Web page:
Psoriasis, Diabetes & Possible Combination Therapies


One of the more well-known comorbidities commonly found in Psoriasis patients is Type II Diabetes, often as part of metabolic syndrome.  There are several interesting therapies for each of the diseases that have the possibility of  improving the other, including metformin and GLP-1 inhibitors.

Metformin has a 70 year history of first-line use in the treatment of type 2 diabetes and has a number of mechanisms of action that reduce the amount of hepatic gluconeogenesis.  It is generally a well-tolerated and inexpensive drug, which has led to a variety of clinical research in non-diabetic conditions such as non-alcoholic fatty liver disease.

As of today, there have been a few trials of metformin in dermatological conditions, most prominently acanthosis nigricans[1], which is an obvious candidate due to its linkage to insulin resistance and blood glucose levels.  One pilot study showed a significant 28% increase in psoriasis patients reaching PASI 75 on metformin monotherapy.[2]

Whether this positive anti-psoriatic effect is direct or mediated through positive improvements in metabolic condition (the same cohort saw improved BMI, blood pressure, etc.), is debatable.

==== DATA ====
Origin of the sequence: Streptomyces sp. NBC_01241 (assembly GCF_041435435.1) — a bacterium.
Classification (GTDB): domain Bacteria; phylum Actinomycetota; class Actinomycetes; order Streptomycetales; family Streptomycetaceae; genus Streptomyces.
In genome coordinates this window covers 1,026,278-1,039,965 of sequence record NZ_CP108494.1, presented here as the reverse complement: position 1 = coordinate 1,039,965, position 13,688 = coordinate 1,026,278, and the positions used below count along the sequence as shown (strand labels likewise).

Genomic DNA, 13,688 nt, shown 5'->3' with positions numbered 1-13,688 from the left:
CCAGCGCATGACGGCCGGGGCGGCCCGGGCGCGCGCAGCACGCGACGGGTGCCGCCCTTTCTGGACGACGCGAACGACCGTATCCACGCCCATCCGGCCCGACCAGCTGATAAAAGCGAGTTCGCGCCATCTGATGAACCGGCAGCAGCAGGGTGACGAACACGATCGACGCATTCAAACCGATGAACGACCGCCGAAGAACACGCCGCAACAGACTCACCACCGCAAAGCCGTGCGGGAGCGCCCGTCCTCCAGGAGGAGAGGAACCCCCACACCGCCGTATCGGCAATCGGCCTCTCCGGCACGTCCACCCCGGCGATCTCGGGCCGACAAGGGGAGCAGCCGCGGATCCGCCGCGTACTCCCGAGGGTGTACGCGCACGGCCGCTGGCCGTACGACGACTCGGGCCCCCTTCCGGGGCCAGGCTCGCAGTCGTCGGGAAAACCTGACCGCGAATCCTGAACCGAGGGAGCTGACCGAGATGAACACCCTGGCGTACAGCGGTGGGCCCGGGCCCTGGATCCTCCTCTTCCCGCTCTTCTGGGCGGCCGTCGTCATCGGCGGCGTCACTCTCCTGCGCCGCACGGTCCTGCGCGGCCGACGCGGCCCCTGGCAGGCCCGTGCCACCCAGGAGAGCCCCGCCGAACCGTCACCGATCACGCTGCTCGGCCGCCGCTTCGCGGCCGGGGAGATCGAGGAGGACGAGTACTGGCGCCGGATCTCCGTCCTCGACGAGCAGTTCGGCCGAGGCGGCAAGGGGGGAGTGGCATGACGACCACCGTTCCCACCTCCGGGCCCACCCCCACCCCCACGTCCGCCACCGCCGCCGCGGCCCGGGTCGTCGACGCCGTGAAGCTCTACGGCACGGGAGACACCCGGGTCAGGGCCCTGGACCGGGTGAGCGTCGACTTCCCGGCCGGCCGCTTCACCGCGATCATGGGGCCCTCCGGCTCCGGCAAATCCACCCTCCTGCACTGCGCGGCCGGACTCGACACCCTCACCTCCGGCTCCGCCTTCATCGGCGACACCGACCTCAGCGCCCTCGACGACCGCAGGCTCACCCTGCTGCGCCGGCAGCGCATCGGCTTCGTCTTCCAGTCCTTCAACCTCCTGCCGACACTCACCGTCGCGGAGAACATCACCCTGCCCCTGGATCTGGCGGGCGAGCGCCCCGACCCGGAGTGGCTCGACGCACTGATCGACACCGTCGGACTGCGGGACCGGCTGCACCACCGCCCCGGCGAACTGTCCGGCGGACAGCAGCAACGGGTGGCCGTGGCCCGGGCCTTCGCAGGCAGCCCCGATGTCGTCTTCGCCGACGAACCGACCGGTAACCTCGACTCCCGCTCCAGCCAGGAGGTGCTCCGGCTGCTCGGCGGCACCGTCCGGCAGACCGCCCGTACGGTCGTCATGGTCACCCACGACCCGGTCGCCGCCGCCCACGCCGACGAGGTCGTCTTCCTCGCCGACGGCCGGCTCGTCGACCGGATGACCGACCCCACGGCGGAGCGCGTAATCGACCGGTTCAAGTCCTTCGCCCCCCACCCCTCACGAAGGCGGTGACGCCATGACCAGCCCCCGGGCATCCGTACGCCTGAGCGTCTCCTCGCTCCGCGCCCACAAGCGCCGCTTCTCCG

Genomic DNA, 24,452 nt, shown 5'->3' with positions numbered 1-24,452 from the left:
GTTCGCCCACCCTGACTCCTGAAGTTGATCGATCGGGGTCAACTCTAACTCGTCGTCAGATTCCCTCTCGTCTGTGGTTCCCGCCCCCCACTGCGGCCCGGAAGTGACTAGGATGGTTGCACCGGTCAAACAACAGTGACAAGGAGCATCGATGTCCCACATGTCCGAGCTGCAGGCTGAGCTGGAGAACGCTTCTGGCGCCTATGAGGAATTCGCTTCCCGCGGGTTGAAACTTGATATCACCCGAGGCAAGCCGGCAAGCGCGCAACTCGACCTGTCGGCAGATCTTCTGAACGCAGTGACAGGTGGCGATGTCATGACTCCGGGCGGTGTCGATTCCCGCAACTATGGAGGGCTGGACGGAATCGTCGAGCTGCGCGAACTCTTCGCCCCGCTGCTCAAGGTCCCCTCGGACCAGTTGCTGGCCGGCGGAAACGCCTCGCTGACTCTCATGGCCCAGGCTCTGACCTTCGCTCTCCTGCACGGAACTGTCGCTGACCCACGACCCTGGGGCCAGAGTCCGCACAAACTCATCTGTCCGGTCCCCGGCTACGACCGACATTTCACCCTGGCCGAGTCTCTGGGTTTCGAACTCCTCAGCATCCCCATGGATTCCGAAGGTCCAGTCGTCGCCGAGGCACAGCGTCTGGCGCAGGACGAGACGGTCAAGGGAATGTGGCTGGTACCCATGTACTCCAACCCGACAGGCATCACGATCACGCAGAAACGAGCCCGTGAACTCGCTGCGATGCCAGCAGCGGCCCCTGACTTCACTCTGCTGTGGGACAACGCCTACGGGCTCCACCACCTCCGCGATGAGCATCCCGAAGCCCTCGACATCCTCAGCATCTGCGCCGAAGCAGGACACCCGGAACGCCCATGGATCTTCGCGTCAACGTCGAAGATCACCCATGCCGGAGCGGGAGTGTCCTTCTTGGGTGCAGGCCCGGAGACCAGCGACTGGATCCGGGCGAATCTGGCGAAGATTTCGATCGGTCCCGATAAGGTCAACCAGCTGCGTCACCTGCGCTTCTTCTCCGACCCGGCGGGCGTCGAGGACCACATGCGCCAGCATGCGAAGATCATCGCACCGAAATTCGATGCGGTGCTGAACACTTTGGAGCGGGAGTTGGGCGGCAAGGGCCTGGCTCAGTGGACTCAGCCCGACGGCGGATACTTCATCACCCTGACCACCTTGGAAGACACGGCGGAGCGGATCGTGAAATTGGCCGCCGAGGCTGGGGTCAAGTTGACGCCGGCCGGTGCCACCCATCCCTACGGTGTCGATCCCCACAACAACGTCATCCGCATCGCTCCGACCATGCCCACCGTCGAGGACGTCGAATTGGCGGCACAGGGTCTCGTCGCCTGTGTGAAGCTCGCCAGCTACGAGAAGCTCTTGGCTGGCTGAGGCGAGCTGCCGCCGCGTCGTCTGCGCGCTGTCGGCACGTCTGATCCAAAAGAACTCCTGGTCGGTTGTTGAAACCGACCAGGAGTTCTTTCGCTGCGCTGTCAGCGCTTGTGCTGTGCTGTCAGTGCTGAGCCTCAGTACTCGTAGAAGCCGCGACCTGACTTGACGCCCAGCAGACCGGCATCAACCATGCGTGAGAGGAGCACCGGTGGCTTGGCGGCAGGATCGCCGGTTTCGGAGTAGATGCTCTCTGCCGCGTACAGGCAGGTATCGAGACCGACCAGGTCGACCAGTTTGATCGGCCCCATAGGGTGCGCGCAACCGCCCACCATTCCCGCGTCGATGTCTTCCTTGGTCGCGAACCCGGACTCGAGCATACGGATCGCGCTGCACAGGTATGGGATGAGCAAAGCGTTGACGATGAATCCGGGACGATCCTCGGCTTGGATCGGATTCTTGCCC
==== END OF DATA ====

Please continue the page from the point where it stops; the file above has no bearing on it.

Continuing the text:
Certainly, decreases in BMI strongly correlate to improvement in psoriasis[3], to the point where bariatric surgery may be beneficial in morbidly obese psoriasis patients.[4]  Metformin therapy typically induces moderate weight loss in obese patients, but it may well have a direct mechanism(s) as well.

Although metformin’s primary mechanism of action is thought to be activated protein kinase, it also has some effect on Glucagon-like peptide-1 (GLP-1).  GLP-1 specific antidiabetic drugs also seem to show anti-psoriatic effects.   For example, there are a number of case reports showing skin improvement in psoriatic patients taking Liraglutide, a GLP-1 agonist, before any improvement in glycemic control or weight loss occurred.[5]

It seems that for diabetic psoriasis patients, a treatment regime that includes oral antidiabetic agents known to also improve psoriasis is worth considering, and is unlikely to cause drug interactions with other psoriasis therapies.

[1]    Giri, Alsaffar, and Ramakrishnan .Acanthosis Nigricans and Its Response to Metformin.Pediatr Dermatol. 2017 Sep;34(5):e281-e282. doi: 10.1111/pde.13206. Epub 2017 Jul 30.

[2]    Singh and Bhansali. Randomized Placebo Control Study of Metformin in Psoriasis Patients with Metabolic Syndrome (Systemic Treatment Cohort).Indian J Endocrinol Metab. 2017 Jul-Aug;21(4):581-587. doi: 10.4103/ijem.IJEM_46_17.

[3]    Debbaneh,, et al. Diet and Psoriasis: Part I. Impact of Weight Loss Interventions. J Am Acad Dermatol. 2014 Jul; 71(1): 133–140.Published online 2014 Apr 4. doi:  10.1016/j.jaad.2014.02.012

[4]    Sako, Famenini, and Wu. Bariatric surgery and psoriasis.. J Am Acad Dermatol. 2014 Apr;70(4):774-9. doi: 10.1016/j.jaad.2013.11.010. Epub 2014 Jan 7.

[5]    Al-Badri and Azar. Effect of glucagon-like peptide-1 receptor agonists in patients with psoriasis.  Ther Adv Endocrinol Metab. 2014 Apr; 5(2): 34–38.doi:  10.1177/2042018814543483